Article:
Василь Ярославович Сліпак
|Born||20 December 1974|
|Died||29 June 2016 (aged 41)|
|Awards||Order of the Gold Star (posthumously)|
Vasyl Yaroslavovych Slipak (Ukrainian: Василь Ярославович Сліпак, 20 December 1974 – 29 June 2016) was a Ukrainian baritone opera singer. From 1994 he frequently performed in France at such venues as Paris Opera and Opéra Bastille. For his opera performance, Slipak received several awards, including "Best Male Performance" for the Toreador Song. A volunteer in the Ukrainian army, Slipak was killed during the war in Donbass by a Russian sniper near the village of Luhanske, in Bakhmut region. He was posthumously awarded the title of Hero of Ukraine for his work as a volunteer soldier.
Born in 1974 in Lviv, Slipak liked to sing since his childhood. At the age of 11, Slipak joined the Lviv children's choir group Dudarik. After that, he continued his education at the Lviv Conservatory. During his education, Slipak participated in a vocal contest in the French city of Clermont, winning the contest. In 1996, Slipak received an invitation to perform at Opéra Bastille in Paris. In 1997 Slipak graduated from the Lysenko Music Academy in Lviv and then was invited to the Paris Opera where he became an opera singer. By 2011, he was at the top of his field, winning the prize for best male performer at the Armel Opera Competition and Festival in Szeged, Hungary, for his rendering of the Toreador Song from the opera Carmen.
- Escamillo / Carmen / Georges Bizet
- Figaro / The Marriage of Figaro / Wolfgang Amadeus Mozart
- Ramfis / Aida / Giuseppe Verdi
- Boris Godunov / Boris Godunov / Modest Mussorgsky
- Igor Svyatoslavich / Prince Igor / Alexander Borodin
- Prince Gremin / Eugene Onegin / Pyotr Ilyich Tchaikovsky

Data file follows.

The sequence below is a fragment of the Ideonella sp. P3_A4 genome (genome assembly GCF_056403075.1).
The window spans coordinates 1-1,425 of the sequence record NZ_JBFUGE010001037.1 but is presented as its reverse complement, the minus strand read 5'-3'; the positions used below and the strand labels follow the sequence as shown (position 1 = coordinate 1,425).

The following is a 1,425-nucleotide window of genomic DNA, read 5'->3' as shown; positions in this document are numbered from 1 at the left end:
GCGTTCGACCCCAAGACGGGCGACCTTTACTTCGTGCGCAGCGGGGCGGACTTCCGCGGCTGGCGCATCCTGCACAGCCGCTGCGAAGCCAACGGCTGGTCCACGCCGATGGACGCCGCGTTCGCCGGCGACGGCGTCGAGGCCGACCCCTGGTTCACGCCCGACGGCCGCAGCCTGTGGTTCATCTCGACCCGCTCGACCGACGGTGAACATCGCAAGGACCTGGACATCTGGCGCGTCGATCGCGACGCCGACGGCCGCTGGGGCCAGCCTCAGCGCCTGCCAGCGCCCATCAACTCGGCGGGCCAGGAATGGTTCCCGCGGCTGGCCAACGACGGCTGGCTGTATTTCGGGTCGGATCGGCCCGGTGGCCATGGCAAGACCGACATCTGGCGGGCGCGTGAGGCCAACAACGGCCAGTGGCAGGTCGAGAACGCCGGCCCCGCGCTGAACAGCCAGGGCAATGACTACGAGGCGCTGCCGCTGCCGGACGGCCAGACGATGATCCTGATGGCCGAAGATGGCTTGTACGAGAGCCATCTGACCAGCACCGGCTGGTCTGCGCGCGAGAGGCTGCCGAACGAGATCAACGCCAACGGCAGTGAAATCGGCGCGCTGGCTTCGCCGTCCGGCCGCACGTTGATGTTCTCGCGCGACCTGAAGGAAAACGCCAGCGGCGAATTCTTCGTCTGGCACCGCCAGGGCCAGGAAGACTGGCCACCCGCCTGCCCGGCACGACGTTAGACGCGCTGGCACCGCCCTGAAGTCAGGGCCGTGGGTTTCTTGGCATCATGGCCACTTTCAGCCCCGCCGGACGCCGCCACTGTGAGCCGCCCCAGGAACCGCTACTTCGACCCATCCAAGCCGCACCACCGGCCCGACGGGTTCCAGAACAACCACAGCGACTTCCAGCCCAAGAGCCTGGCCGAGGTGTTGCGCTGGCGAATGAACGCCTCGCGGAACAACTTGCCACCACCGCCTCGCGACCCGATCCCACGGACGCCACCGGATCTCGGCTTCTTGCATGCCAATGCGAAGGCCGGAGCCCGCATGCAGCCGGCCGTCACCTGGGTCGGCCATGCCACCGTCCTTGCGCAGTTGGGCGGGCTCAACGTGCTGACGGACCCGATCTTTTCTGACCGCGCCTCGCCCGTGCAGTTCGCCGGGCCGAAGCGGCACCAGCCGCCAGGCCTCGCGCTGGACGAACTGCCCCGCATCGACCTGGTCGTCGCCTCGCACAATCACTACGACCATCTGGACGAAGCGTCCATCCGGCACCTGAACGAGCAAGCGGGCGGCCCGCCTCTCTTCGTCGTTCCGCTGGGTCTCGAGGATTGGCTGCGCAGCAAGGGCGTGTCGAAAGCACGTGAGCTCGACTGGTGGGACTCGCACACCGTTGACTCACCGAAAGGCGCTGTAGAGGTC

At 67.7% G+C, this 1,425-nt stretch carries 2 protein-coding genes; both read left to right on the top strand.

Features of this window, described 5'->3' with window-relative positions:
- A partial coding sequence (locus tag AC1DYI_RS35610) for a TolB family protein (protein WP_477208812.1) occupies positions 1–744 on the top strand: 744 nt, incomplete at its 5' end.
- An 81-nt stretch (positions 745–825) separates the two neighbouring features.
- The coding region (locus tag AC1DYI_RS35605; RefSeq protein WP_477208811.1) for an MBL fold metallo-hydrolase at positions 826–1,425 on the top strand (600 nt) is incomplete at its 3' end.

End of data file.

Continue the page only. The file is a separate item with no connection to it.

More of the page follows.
- Il Commendatore (Don Pedro), Masetto / Don Giovanni / Wolfgang Amadeus Mozart
- Lindorf, Dapertutto, Coppélius, Miracle / The Tales of Hoffmann / Jacques Offenbach
- Sparafucile / Rigoletto / Giuseppe Verdi
- Sarastro, Speaker of the temple, Three priests / The Magic Flute / Wolfgang Amadeus Mozart
- Don Giovanni / Don Giovanni / Wolfgang Amadeus Mozart
- Colline / La bohème / Giacomo Puccini
- Méphistophélès / Faust / Charles Gounod
- Banco / Macbeth / Giuseppe Verdi
- Mainfroid, a Sicilian, adherent of Procida / Les vêpres siciliennes / Giuseppe Verdi
- Philippe II / Don Carlos / Giuseppe Verdi
- Basilio / The Barber of Seville / Gioachino Rossini
- Ralph / La jolie fille de Perth / Georges Bizet
- Count Rodolfo / La sonnambula / Vincenzo Bellini
- Don Alfonso / Così fan tutte / Wolfgang Amadeus Mozart
- Demon / The Demon / Anton Rubinstein
- Forester, Badger, Harašta, the poacher / The Cunning Little Vixen / Leoš Janáček
- Death, Loudspeaker / Der Kaiser von Atlantis / Viktor Ullmann
Slipak returned to Ukraine and participated in the Euromaidan in 2014. In 2015, Slipak joined the fights against pro-Russian separatists as a member of the 7th Battalion of the Volunteer Ukrainian Corps of the Right Sector. He took the military call sign Mif, a reference to his favorite aria of Mephistopheles from the opera Faust (his informal call sign was Myth). After the war in Donbass, Slipak planned to continue his career in Paris.
- Zelensky begins his speech at UNGA with story about deceased opera singer Vasyl Slipak, 112 Ukraine (25 September 2019)
"Василий Слипак: биография оперного певца, который погиб за Украину" [Vasyl Slipak: biography of opera singer, who died for Ukraine] (in Russian). RBC. 29 June 2016. Retrieved 29 March 2018.
- "Kharkiv Commemorated World Famous Opera Singer Killed on Donbas". Retrieved 27 December 2019.
- "Paris opera singer, Ukrainian Vasyl Slipak awarded Hero of Ukraine title posthumously". risu. 20 February 2017. Retrieved 29 March 2018.
- "Film about Vasyl Slipak released in Ukraine". Ukrinform. 23 January 2018. Retrieved 8 April 2018.
- "Ukrainian Opera Singer Killed While Fighting In Eastern Ukraine". Radio Free Europe/Radio Liberty. 29 June 2016. Retrieved 29 March 2018.
- Andrew E. Kramer (30 June 2016). "Wassyl Slipak, Who Left Paris Opera for Ukraine War, Dies at 41". The New York Times. Retrieved 29 March 2018.